Please note that I do not attempt to predict specific future share prices or percentage targets as I view such practices as arbitrary, if unreliable.
Price to Sales
The price-to-sales ratio or P/S measures the stock price relative to revenues.
I target fewer than 2.0 times, and KR had a price-to-sales ratio of 0.26. By comparison, the trailing P/S was 0.31 for the food retailing industry, 1.45 for the consumer staples sector, and 3.02 times sales for the S&P 500. Thus, market sentiment suggests that KR is fairly valued relative to its topline.
Price to Earnings
Although often a hit or miss multiple, I target price-to-trailing earnings or P/E of fewer than 17 times or below the target stock’s industry averages.
KR had a price-to-earnings multiple of 34.78, compared with the industry trailing P/E of 28.25 and sector median P/E of 22.00, indicating that investor sentiment fairly values the stock price relative to its earnings. Further, KR, its industry, and sector are each fairly valued to the S&P 500’s recent overall P/E of 25.36 (Source of S&P 500 P/E: Barron’s)
Price to Cash Flow
I target single-digit price-to-operating cash flow multiples for the best value.
KR had a price to cash flow of 6.15, compared to the sector median of 14.35, indicating the market undervalues the stock price relative to Kroger’s current cash flows.
Enterprise Value to Operating Earnings
Enterprise value to operating earnings or EV/EBIT measures whether a stock is overbought, a bearish or neutral signal, or oversold, a bullish or neutral signal, by the market.
I target an EV/EBIT of fewer than 15 times, and KR was trading at 23.74, compared to a sector median of 17.64 times, signaling that the stock was overbought or undersold by the market.
Margin of Safety
Investing in the stock market is not rocket science. On the contrary, I have discovered that uncovering the common shares of quality companies temporarily trading at reasonable prices is basic science.
I am biased toward outstanding companies whose share prices are temporarily experiencing out-of-favor market sentiment as suggested by lower ratios of price-to-sales, price-to-earnings, price-to-operating cash flow, and enterprise value to operating earnings. Thus, I weigh the above key indicators to determine the overall market valuation of the targeted company.
The weighting of my four preferred valuation multiples suggests that the market has placed a premium on KR’s price as of this writing. Therefore, based on the fundamentals and valuation metrics uncovered in this article, risks and catalysts notwithstanding, I would call KR a fair value-priced, undersold stock of a competitive operator in the food retailing industry.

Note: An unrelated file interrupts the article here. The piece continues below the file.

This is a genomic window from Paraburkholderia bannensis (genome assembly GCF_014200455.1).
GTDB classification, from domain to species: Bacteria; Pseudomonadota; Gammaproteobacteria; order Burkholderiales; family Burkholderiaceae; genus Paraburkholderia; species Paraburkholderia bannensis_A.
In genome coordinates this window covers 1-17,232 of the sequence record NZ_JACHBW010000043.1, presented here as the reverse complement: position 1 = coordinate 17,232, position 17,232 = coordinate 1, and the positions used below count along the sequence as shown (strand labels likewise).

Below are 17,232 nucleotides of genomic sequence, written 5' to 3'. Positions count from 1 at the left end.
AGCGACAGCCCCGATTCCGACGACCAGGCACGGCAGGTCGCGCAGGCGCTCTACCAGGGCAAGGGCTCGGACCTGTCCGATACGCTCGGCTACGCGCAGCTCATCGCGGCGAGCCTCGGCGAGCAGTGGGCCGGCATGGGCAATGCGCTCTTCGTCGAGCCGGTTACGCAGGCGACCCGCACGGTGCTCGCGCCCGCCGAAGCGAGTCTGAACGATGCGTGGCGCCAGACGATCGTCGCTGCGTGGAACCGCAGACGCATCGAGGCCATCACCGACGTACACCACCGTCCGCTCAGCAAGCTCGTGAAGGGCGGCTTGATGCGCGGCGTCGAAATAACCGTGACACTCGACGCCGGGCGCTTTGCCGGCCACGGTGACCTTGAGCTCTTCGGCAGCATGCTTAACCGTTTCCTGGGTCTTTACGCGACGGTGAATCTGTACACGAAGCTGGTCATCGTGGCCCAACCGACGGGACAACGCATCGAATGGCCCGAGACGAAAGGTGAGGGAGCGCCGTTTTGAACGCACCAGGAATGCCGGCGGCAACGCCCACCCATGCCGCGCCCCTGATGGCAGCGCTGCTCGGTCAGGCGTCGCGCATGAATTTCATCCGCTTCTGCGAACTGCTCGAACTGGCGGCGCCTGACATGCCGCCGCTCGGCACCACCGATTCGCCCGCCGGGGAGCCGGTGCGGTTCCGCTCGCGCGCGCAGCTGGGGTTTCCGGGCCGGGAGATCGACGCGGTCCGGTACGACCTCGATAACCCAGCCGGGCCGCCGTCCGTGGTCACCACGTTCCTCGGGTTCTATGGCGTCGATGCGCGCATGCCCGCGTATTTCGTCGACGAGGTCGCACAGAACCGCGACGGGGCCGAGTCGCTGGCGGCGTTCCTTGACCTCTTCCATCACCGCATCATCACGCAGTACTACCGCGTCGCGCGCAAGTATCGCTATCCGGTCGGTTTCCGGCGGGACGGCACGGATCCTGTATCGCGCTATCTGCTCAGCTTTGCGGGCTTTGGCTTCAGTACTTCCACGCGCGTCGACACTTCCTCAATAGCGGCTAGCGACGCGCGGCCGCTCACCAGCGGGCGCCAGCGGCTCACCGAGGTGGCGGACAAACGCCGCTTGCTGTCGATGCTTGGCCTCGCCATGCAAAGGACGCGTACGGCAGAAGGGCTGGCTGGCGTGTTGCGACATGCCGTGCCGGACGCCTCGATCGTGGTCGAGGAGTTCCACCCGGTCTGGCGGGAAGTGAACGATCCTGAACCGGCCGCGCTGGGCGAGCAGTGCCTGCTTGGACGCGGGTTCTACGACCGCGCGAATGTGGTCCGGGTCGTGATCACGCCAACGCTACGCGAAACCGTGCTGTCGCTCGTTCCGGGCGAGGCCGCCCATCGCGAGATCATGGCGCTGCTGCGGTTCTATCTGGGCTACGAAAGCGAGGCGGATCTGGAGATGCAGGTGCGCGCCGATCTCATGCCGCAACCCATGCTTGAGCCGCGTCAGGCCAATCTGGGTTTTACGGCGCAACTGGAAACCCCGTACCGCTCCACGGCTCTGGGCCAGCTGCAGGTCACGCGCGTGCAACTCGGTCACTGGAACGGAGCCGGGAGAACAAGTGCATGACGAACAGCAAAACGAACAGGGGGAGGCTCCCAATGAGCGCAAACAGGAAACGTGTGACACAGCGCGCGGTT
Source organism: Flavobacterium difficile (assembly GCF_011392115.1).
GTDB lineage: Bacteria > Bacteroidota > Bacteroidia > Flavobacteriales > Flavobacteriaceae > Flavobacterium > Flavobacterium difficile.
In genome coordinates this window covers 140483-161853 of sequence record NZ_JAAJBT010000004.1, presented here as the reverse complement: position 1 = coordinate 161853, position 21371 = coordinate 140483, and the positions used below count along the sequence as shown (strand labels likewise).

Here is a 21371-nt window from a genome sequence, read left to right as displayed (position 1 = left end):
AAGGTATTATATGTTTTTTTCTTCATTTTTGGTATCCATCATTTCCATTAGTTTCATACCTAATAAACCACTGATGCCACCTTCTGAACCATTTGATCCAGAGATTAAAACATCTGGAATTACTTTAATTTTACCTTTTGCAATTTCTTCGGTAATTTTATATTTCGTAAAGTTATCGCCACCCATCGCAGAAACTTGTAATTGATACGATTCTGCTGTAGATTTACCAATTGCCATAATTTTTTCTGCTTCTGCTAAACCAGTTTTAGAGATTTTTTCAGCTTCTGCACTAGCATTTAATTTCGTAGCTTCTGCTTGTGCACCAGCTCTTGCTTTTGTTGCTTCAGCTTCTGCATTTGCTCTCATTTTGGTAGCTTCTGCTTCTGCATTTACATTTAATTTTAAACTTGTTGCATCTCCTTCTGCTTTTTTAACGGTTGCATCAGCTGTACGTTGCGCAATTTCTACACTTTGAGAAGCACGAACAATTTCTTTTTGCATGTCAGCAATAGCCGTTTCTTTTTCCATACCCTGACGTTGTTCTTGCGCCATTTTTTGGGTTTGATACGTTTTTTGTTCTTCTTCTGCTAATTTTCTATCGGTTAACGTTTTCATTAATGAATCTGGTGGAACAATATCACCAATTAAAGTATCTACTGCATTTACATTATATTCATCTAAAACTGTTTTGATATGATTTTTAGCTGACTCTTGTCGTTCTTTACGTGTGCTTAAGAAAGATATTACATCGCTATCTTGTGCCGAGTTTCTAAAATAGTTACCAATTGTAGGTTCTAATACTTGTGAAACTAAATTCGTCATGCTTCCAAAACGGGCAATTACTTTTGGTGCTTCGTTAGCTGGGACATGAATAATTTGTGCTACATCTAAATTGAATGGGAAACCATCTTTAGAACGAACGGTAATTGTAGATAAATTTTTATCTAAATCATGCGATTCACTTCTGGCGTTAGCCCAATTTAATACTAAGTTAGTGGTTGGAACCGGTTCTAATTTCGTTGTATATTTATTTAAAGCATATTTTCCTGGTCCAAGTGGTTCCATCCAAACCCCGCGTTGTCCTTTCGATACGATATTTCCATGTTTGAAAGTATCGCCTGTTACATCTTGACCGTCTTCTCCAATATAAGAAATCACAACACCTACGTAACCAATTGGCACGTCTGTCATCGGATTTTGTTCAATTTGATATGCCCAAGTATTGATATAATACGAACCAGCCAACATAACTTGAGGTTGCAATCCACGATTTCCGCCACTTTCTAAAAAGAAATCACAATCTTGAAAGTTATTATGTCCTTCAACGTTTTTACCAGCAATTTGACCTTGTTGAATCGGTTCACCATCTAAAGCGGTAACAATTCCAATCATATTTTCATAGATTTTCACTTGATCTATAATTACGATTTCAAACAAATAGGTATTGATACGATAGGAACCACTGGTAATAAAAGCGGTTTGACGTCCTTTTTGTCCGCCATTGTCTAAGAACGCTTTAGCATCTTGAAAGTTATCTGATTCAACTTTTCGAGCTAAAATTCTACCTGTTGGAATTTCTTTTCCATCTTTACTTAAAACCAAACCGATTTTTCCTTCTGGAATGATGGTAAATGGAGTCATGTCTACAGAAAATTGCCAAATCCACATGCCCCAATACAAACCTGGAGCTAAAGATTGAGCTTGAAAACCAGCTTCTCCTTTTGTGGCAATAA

My weighted valuation rating for KR: Neutral.
A Low Volatility Defensive Stock
When assessing the downside risks of a company and its common shares, I focus on five metrics that, in my experience as an individual investor and market observer, often predict the potential risk/reward of the investment.
I assign a downside risk-weighted rating of above average, average, below average, or low, biased toward below average and low risk profiles.
Alpha-rich investors target companies with clear competitive advantages from their products or services. An investor or analyst can streamline the value proposition of an enterprise with a moat assignment of wide, narrow, or none.
For example, Morningstar assigns Kroger a narrow moat rating.
We assign Kroger a narrow moat rating based on its intangible assets and a cost advantage. The U.S. grocery industry is highly competitive, with an already-intense rivalry among traditional grocery stores, mass merchandisers, and club stores inflamed by Amazon’s 2017 acquisition of Whole Foods and broader push into the sector. Considering the price competition that permeates the industry, we believe there is an increasing premium on the cost leverage that scale affords, including in the emerging digital grocery realm. While this places most conventional grocers at a disadvantage, we contend that Kroger’s scale, vast library of customer transaction data (amassed over decades), private-label strength (accounting for over $25 billion in fiscal 2020 revenue, which we estimate was roughly 30% of unit sales), and advantaged locations set it apart from its rivals.